According to “Women in the Workplace,” a study conducted in 2019 by McKinsey & Company, the impact of being an ‘Only’ is a phenomenon affecting 20% of all women and twice that for women of color where they feel uniquely alone in the workplace. They are more likely to experience racial discrimination and microaggressions.  These include comments or actions that dismiss or downplay their experience. 

As an ‘Only,’ you learn to navigate your workplace with hesitancy because you are outnumbered. 

We perform a daring balancing act of staying true to our own identity while prioritizing the comfort of our white counterparts — it’s called the art of being Black in white spaces

We become agreeable and assimilate to white expectations of appearance and conduct.

We avoid coming off as “too black.” We code-switch. We straighten our hair every day. 

Personally, I’ve learned to always keep my voice low and calm so as to avoid being labeled as the ‘Angry Black Woman.’

‘Onlys’ experience explicit but almost always covert racism — the subtle innuendos and backhanded compliments that are wrapped in pretty bows. 

Like when I receive the most shocked faces when people find out I’m the one behind my company’s blog and social media accounts as if it’s humanly impossible for a Black person to do such a thing: “Wow, you have such a way with words. You’re so articulate, too.”

I’ve been interviewed although I already had the job, facing relentless questioning from white colleagues about my new initiatives. I’ve recited my resume too many times to count to prove my competence and capability, but the same was not required for them because management “trusted” them.

Just last year, Pittsburgh was labeled the worst city in America for Black people by local writer Damon Young and the worst city for Black women to live in by the city’s Gender Equity Commission so it’s not surprising that the U.S. Census Bureau’s American Community Survey  found that Black people are rapidly leaving the city.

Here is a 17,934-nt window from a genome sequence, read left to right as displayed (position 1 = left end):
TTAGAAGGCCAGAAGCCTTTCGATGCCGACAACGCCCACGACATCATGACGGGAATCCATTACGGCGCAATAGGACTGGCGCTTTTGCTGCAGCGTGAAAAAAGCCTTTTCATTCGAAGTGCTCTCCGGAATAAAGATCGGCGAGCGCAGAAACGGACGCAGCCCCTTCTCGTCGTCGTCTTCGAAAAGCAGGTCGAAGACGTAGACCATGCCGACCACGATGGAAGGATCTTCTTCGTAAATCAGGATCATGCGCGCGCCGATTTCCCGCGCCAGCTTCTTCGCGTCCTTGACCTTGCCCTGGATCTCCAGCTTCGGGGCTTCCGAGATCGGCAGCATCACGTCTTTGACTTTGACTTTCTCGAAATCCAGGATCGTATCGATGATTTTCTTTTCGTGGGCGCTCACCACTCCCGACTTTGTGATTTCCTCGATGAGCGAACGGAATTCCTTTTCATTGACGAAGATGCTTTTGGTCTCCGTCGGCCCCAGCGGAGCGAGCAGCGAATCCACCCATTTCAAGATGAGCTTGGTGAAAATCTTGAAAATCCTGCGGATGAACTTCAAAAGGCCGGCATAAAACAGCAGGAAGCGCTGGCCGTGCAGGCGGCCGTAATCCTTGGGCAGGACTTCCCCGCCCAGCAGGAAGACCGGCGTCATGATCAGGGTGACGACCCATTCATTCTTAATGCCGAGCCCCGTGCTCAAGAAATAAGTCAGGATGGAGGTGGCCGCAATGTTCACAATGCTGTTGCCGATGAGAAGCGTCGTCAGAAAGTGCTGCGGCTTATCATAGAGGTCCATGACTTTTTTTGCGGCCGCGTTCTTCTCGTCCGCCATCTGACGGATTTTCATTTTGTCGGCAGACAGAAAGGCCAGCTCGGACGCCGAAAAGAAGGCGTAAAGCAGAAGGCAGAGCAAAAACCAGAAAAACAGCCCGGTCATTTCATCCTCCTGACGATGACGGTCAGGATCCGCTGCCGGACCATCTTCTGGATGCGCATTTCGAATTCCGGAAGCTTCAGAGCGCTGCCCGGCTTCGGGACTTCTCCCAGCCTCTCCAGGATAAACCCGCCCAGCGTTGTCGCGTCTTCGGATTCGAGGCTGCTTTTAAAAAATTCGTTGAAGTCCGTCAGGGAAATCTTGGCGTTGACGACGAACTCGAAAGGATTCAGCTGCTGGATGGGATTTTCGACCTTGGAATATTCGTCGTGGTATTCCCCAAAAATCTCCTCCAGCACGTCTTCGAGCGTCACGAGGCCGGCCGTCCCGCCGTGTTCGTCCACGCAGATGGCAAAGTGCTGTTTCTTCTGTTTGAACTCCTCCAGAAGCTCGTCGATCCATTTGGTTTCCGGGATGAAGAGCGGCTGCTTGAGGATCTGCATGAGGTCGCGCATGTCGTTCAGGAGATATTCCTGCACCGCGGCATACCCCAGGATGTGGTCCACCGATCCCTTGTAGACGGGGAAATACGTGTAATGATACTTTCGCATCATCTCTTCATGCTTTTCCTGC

The Problems Of Being An ‘Only’ 

It’s not surprising why I’m an ‘Only.’ 

In the workplace, my singularity often puts me under scrutiny as a representative of the Black community. It’s actually one of the biggest tasks of being an ‘Only.’ You become the token Black person, the go-to for any and all questions pertaining to the Black experience because your employers and colleagues believe just your answers alone are enough to paint the picture.

But now is the time this changes.

Countless stories, unique perspectives and brilliant ideas are going unheard, more often ignored. 

Contrary to popular belief, no two Black people are the same. We each have different lived experiences and insights to offer and they all are valuable, and we deserve to share them. Our uniqueness unlocks innovation.

Between the COVID-19 pandemic and the killings of Rayshard Brooks, George Floyd and many other Black people by the hands of police, Black employees are suffering. 

We have concerns for our personal safety both inside and outside the workplace. We are filled with anxiety and grief. We are traumatized. And if an employer truly cares about their employees, the care shouldn’t stop at skin color.

Us ‘Onlys’ come in to work every day with a tremendous amount of pain — and on top of that we tolerate racism and discrimination and microaggressions.  No one would ever know, though, since we do it all with smiles on our faces — because there is no one around us who truly understands why we’re upset in the first place.